Replicating this program in other locations could help create and provide wonderful support and networks for green building product innovation, regional capacity and competitiveness, and economic development opportunities. Convening people throughout the green building industry can lead to truly understanding which green building technologies and innovations are scientifically possible, can be supported by the economic marketplace, and will provide the social and environmental benefits green buildings demand.

Organizations interested in using GBA’s Product Innovation Grant program as a model for regional product commercialization success should contact GBA.

Product Innovation Grant Recipient Resources

In reporting to GBA, past and current GBA Product Innovation Grants recipients should use the Status Report Template  and reference GBA’s Request for Proposals from Round #5 of the Product Innovation Grant program.  All other questions should be directed to GBA via email or by calling (412) 773-6000.

Product Innovation Grant Funders

GBA’s Product Innovation Grant program was made possible by the following funders:

  • Commonwealth of Pennsylvania, Ben Franklin Technology Development Authority
  • Richard King Mellon Foundation
  • The Heinz Endowments

Product Innovation Grant Recipients

GBA extends congratulations to recipients of its Product Innovation Grants.  Through four Product Innovation Grant rounds, 24 recipients received a total of over $1.2 million in grants.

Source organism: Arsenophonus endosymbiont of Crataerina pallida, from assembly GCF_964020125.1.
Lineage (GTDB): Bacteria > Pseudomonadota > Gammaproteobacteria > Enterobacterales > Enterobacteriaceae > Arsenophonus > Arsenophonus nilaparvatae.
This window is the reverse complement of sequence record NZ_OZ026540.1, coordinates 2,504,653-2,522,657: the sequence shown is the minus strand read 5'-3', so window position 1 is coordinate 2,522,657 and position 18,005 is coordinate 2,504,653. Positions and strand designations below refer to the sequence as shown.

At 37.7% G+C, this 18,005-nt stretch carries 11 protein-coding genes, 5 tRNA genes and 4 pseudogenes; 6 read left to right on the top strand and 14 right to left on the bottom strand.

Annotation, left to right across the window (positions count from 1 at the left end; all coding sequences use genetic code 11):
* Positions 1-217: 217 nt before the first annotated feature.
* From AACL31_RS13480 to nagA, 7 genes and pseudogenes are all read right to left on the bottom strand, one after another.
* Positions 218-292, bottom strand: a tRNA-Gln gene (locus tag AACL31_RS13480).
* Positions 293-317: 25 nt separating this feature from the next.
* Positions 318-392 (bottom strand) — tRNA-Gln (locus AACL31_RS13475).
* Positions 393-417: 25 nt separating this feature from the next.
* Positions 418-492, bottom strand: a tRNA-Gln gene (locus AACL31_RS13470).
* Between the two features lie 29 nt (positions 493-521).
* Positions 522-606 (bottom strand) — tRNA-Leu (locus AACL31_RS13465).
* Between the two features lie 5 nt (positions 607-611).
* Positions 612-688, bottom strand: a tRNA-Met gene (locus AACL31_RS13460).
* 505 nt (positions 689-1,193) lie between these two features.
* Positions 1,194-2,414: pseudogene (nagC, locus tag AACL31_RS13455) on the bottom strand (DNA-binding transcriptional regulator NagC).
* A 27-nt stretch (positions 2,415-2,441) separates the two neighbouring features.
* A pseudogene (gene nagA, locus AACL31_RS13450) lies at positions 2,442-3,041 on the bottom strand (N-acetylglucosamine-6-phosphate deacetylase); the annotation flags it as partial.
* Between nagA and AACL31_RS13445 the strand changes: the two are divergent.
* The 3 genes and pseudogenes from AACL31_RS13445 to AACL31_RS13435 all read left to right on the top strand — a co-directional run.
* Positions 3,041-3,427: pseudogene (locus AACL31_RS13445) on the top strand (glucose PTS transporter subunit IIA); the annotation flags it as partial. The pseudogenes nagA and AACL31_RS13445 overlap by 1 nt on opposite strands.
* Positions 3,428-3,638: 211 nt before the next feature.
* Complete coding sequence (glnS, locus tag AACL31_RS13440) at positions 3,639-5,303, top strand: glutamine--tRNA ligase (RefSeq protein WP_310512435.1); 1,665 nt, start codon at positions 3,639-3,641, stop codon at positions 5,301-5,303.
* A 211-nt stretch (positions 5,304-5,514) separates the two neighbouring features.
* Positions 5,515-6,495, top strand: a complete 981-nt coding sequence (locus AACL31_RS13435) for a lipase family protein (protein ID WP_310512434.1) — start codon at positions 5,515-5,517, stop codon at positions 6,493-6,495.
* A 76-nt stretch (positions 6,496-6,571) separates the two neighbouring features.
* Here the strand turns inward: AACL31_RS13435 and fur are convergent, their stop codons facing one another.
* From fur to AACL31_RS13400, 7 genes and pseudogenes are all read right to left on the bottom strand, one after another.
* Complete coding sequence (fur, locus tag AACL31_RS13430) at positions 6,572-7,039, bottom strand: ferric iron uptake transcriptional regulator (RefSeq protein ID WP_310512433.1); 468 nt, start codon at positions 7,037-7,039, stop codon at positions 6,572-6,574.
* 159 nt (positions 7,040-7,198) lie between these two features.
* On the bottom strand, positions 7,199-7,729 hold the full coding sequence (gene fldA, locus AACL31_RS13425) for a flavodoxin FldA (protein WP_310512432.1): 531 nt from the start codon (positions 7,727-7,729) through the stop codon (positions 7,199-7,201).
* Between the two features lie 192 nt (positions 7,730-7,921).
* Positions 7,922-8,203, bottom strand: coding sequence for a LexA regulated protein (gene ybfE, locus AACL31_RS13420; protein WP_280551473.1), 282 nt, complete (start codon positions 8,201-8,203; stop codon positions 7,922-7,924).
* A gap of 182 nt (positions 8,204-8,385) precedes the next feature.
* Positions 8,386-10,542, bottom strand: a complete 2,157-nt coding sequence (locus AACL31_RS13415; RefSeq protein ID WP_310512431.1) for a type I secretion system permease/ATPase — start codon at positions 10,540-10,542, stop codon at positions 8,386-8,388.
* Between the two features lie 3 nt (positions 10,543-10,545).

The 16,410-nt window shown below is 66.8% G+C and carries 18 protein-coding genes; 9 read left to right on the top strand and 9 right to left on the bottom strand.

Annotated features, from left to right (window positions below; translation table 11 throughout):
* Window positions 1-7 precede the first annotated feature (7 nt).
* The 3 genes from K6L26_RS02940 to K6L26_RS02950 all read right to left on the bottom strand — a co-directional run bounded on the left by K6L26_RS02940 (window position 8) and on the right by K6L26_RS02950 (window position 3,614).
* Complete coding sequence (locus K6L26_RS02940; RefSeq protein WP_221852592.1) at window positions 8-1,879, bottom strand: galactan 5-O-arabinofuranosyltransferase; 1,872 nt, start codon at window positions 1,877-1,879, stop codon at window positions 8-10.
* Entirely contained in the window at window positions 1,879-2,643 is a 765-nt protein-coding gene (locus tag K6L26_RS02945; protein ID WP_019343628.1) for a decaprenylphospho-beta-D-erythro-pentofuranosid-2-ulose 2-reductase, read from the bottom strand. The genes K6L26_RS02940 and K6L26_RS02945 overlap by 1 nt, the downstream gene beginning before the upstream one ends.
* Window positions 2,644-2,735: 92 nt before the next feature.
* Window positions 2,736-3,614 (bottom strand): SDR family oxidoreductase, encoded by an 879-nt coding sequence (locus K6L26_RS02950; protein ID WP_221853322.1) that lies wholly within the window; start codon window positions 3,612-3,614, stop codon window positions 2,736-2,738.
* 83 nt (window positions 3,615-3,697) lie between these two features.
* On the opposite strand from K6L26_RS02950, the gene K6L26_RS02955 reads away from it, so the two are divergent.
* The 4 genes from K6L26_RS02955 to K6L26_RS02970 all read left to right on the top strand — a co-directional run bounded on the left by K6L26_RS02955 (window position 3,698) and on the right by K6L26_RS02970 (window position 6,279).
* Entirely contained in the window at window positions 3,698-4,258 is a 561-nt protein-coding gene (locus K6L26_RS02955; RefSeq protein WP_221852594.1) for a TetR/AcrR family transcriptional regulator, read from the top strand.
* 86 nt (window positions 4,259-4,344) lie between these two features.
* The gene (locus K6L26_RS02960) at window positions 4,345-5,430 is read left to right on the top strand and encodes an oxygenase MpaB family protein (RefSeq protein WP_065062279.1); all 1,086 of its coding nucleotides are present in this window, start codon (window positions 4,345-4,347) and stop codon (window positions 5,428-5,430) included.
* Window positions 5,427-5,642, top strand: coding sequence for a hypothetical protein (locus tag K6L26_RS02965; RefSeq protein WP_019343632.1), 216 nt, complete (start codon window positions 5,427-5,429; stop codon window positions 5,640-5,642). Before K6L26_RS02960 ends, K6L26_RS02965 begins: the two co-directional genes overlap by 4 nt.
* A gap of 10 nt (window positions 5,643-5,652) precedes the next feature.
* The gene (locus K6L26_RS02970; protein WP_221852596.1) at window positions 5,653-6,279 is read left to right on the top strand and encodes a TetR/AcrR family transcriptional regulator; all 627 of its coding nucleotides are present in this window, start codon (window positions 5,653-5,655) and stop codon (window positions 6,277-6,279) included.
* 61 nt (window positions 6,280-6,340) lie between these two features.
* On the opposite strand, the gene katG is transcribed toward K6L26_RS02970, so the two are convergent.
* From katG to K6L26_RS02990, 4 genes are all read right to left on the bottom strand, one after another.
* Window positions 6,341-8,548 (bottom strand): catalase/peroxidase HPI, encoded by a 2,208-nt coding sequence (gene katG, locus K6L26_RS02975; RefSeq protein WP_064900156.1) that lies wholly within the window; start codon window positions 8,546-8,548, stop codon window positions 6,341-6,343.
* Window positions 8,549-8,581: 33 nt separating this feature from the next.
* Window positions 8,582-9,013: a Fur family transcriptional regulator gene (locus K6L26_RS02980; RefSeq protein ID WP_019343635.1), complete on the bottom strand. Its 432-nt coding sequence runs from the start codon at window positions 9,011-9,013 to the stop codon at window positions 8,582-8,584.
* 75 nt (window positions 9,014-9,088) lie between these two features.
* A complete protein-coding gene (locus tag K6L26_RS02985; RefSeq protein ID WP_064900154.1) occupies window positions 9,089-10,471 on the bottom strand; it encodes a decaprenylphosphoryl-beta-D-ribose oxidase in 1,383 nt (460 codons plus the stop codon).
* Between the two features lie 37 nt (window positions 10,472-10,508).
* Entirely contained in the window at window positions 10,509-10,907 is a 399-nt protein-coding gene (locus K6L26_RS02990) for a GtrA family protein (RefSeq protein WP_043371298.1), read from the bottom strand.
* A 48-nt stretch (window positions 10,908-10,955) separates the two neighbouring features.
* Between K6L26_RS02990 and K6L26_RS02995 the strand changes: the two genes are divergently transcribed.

From 2004 through 2011, GBA’s Product Innovation Grants were awarded to industry/university partnerships to assist in green building product innovation and commercialization.  Grants were awarded at both the $100,000 Full grant and $20,000 Proof of Concept levels.

More information about these projects that seek to develop and introduce new and enhanced green building products to the marketplace is available below.

Press Releases

  • GBA Product Innovation Grants, Round #5 – May 2011, Press Release
  • GBA Product Innovation Grants, Grant Round #4 – June 2009, Press Release
  • GBA Product Innovation Grants, Grant Round #3 – January 2009, Press Release
  • GBA Product Innovation Grants, Grant Round #2 – July 2008, Press Release
  • GBA Product Innovation Grants, Grant Round #1 – December 2007, Press Release

Full Product Innovation Grants

Proof of Concept Product Innovation Grants

  • Fall 2007

DASH (Database for Analyzing Sustainable and High Performance Buildings

DASH Database

ABOUT: What is DASH?

DASH is the now-retired Database for Analyzing Sustainable and High Performance Buildings, GBA’s web-based software program to track building performance across the triple bottom line. DASH aimed to improve evidence-based decision making in the high performance building marketplace by facilitating the consistent collection of measurable data about green, sustainable, high performance, and aspiring-toward-high-performance buildings through a collaboration of existing databases, organizations, companies, and researchers.

IMPACT: How did DASH Improve the Region?

GBA developed DASH in response to the building industry’s need to collect more information in one location about building design, operation, maintenance, and performance.

DASH worked to fill a building performance gap in the national building marketplace by offering a user-friendly interface that links building performance data across the triple-bottom line.

More simply, it aspired to put analytics behind decision making for all buildings.

GBA designed DASH to improve the entire building community on a national scale. It improved evidence-based decision making in the high performance building marketplace by: